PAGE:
Define a new view.

Table of contents


CREATE [ OR REPLACE ] VIEW view_ident AS query


CREATE [ OR REPLACE ] VIEW view_ident AS (query)

Where query is a SELECT statement.


CREATE VIEW creates a named definition of a query. This name can be used in other statements instead of a table name to reference the saved query definition. A view is not materialized, instead the query is run every time a view is referenced in a query.

If OR REPLACE is used, an already existing view with the same name will be replaced.

If a schema name is given in the view_ident (some_schema.view_name), the view will be created in the specified schema.

Table and view names must be unique within a schema. A view cannot have the name of an already existing table.

Views are read-only. They cannot be used as a target relation in write operations.


If a * is used to select the columns within the views query definition, this * will be resolved at query time like the rest of the query definition. This means if columns are added to the table after the view had been created, these columns will show up in subsequent queries on the view. It is generally recommended to avoid using * in view definitions.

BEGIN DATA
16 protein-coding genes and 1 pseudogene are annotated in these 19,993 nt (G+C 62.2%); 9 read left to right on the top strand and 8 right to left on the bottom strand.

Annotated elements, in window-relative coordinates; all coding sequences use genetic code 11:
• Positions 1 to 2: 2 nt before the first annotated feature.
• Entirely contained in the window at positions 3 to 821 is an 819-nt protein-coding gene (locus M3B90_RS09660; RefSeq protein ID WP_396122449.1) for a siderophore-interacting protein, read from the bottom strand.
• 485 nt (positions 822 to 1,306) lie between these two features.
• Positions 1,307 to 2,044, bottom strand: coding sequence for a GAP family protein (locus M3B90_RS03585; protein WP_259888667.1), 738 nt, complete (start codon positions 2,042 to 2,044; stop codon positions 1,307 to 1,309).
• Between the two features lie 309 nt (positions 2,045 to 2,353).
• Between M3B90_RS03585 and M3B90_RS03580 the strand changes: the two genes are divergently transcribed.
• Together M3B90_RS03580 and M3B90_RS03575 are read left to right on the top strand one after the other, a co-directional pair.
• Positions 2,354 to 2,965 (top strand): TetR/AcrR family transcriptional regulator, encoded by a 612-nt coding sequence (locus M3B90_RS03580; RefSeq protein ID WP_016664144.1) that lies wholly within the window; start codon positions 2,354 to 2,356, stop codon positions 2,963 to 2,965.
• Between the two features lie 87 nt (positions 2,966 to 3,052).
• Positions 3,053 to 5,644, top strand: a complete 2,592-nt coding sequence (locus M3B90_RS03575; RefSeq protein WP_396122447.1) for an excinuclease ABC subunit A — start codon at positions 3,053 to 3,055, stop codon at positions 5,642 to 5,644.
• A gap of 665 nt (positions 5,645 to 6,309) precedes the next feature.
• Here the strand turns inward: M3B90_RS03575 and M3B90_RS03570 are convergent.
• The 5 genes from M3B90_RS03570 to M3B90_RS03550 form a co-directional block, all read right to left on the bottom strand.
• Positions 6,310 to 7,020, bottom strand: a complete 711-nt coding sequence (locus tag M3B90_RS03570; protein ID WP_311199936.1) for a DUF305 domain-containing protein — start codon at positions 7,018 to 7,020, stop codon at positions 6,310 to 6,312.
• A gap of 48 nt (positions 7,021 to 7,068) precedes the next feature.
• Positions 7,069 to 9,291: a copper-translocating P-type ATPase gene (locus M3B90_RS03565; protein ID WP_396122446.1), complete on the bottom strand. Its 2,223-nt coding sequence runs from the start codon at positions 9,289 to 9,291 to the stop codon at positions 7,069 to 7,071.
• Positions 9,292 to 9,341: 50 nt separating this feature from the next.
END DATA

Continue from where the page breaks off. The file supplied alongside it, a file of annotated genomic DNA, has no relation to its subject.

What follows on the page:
If an object column is selected, sub-columns are visible in the information_schema.columns table. Added sub-columns at the source relation are visible there while dropped columns won’t show up there anymore as well. This applies both to views where * is used to select columns and to views with a static selection of top level columns.


Regular users need to have DDL permissions on the schema in which the view is being created. In addition the user creating the view requires DQL permissions on all relations that occur within the views query definition.